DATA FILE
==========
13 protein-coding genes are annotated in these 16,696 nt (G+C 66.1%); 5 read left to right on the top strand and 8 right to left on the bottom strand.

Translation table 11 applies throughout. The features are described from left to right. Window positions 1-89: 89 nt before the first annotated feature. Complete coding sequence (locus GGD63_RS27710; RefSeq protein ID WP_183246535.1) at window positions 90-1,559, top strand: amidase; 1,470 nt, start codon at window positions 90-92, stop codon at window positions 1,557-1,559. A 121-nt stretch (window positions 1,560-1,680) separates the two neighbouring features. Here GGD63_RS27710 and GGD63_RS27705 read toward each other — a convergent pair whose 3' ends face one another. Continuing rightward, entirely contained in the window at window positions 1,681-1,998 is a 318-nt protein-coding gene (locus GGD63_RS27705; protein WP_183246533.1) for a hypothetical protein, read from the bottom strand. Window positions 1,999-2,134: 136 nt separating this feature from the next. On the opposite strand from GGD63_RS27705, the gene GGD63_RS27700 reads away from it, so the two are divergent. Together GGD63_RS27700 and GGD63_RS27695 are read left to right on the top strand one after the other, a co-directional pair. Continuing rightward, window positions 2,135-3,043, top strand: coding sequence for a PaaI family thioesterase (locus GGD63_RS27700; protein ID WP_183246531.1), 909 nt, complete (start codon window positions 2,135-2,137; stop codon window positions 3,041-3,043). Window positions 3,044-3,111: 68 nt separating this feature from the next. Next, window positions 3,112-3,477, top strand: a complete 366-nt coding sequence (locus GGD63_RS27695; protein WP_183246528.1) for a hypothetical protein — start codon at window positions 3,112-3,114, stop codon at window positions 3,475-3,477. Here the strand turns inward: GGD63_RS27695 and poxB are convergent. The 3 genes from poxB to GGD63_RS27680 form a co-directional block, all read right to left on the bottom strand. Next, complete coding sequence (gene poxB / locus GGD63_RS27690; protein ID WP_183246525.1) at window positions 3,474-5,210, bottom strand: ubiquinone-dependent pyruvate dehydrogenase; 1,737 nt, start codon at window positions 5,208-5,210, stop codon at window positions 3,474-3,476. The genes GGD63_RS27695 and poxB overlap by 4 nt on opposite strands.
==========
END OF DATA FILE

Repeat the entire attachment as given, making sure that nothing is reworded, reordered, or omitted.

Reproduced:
13 protein-coding genes are annotated in these 16,696 nt (G+C 66.1%); 5 read left to right on the top strand and 8 right to left on the bottom strand.

Translation table 11 applies throughout. The features are described from left to right. Window positions 1-89: 89 nt before the first annotated feature. Complete coding sequence (locus GGD63_RS27710; RefSeq protein ID WP_183246535.1) at window positions 90-1,559, top strand: amidase; 1,470 nt, start codon at window positions 90-92, stop codon at window positions 1,557-1,559. A 121-nt stretch (window positions 1,560-1,680) separates the two neighbouring features. Here GGD63_RS27710 and GGD63_RS27705 read toward each other — a convergent pair whose 3' ends face one another. Continuing rightward, entirely contained in the window at window positions 1,681-1,998 is a 318-nt protein-coding gene (locus GGD63_RS27705; protein WP_183246533.1) for a hypothetical protein, read from the bottom strand. Window positions 1,999-2,134: 136 nt separating this feature from the next. On the opposite strand from GGD63_RS27705, the gene GGD63_RS27700 reads away from it, so the two are divergent. Together GGD63_RS27700 and GGD63_RS27695 are read left to right on the top strand one after the other, a co-directional pair. Continuing rightward, window positions 2,135-3,043, top strand: coding sequence for a PaaI family thioesterase (locus GGD63_RS27700; protein ID WP_183246531.1), 909 nt, complete (start codon window positions 2,135-2,137; stop codon window positions 3,041-3,043). Window positions 3,044-3,111: 68 nt separating this feature from the next. Next, window positions 3,112-3,477, top strand: a complete 366-nt coding sequence (locus GGD63_RS27695; protein WP_183246528.1) for a hypothetical protein — start codon at window positions 3,112-3,114, stop codon at window positions 3,475-3,477. Here the strand turns inward: GGD63_RS27695 and poxB are convergent. The 3 genes from poxB to GGD63_RS27680 form a co-directional block, all read right to left on the bottom strand. Next, complete coding sequence (gene poxB / locus GGD63_RS27690; protein ID WP_183246525.1) at window positions 3,474-5,210, bottom strand: ubiquinone-dependent pyruvate dehydrogenase; 1,737 nt, start codon at window positions 5,208-5,210, stop codon at window positions 3,474-3,476. The genes GGD63_RS27695 and poxB overlap by 4 nt on opposite strands.